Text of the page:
Pullout Strength for Three Suture Patterns Used for Canine Tracheal Anastomosis
Article first published online: 5 APR 2006
Volume 35, Issue 3, pages 278–283, April 2006
How to Cite
DEMETRİOU, J. L., HUGHES, R. and SISSENER, T. R. (2006), Pullout Strength for Three Suture Patterns Used for Canine Tracheal Anastomosis. Veterinary Surgery, 35: 278–283. doi: 10.1111/j.1532-950X.2006.00144.x
- Issue published online: 5 APR 2006
- Article first published online: 5 APR 2006
- Submitted July 2005; Accepted December 2005
Objective— To compare pullout strength of 3 suture patterns used for canine tracheal anastomosis.
Study Design— Experimental study.
Sample Population— Cadaveric canine tracheae (n=20).
Method— Tracheal segments were anastomosed with 1 of 3 suture patterns: simple continuous, simple interrupted, and simple interrupted reinforced with horizontal mattress, each encircling annular cartilage rings adjacent to the transection site. Horizontal mattress sutures encircled the annular rings proximal and distal to the rings closest to the anastomosis. Each construct was distracted (0.5 mm/s) in a materials testing machine to failure. Load–displacement curves were generated and failure load (pullout strength) determined and mode of failure recorded.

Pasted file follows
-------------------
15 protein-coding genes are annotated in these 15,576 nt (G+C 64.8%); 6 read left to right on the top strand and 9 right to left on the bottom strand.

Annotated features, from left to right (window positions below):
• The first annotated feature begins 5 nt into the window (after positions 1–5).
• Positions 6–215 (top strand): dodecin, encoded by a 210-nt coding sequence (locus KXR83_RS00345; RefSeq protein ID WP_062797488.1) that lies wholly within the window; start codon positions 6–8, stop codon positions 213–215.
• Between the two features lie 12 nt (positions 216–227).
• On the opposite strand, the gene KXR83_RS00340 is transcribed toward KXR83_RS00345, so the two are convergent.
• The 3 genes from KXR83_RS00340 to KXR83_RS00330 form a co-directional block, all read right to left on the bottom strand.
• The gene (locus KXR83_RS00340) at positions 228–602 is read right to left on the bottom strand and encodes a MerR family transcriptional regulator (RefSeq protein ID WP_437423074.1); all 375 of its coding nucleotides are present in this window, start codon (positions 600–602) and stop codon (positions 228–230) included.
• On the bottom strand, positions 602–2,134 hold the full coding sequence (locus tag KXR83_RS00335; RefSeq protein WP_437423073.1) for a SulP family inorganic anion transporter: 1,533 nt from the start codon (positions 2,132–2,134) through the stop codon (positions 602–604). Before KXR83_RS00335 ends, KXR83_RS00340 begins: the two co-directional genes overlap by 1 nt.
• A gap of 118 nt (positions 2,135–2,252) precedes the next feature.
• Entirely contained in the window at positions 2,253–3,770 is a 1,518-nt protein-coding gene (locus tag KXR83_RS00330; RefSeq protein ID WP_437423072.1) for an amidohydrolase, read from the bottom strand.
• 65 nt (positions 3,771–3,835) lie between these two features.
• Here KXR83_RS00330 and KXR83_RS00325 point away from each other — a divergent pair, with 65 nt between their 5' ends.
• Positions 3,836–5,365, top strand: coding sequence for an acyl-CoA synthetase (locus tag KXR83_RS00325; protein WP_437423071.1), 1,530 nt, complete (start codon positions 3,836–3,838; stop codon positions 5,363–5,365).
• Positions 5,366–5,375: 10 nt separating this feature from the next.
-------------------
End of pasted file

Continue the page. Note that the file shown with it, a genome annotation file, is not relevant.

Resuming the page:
Results— Tracheal anastomosis with a simple interrupted pattern was significantly weaker (mean±SD pullout strength, 102.55±30.14 N) than simple continuous (135.53±15.47 N) or simple interrupted plus horizontal mattress (132.39±21.46 N), which were not different from each other. Mode of failure was consistently by suture tear out.
Conclusions— Both simple continuous and simple interrupted reinforced with horizontal mattress suture patterns have significant biomechanical advantage over a simple interrupted pattern alone in canine cadaveric tracheal anastomosis. The simple continuous pattern had the least variability in pullout strength.
Clinical Relevance— A simple continuous technique should be considered when selecting a tension-relieving pattern for canine tracheal anastomosis. It offers the same biomechanical advantage as a simple interrupted pattern reinforced with a horizontal mattress pattern and its strength appears to be reliably maintained when tested in canine cadaver tracheae.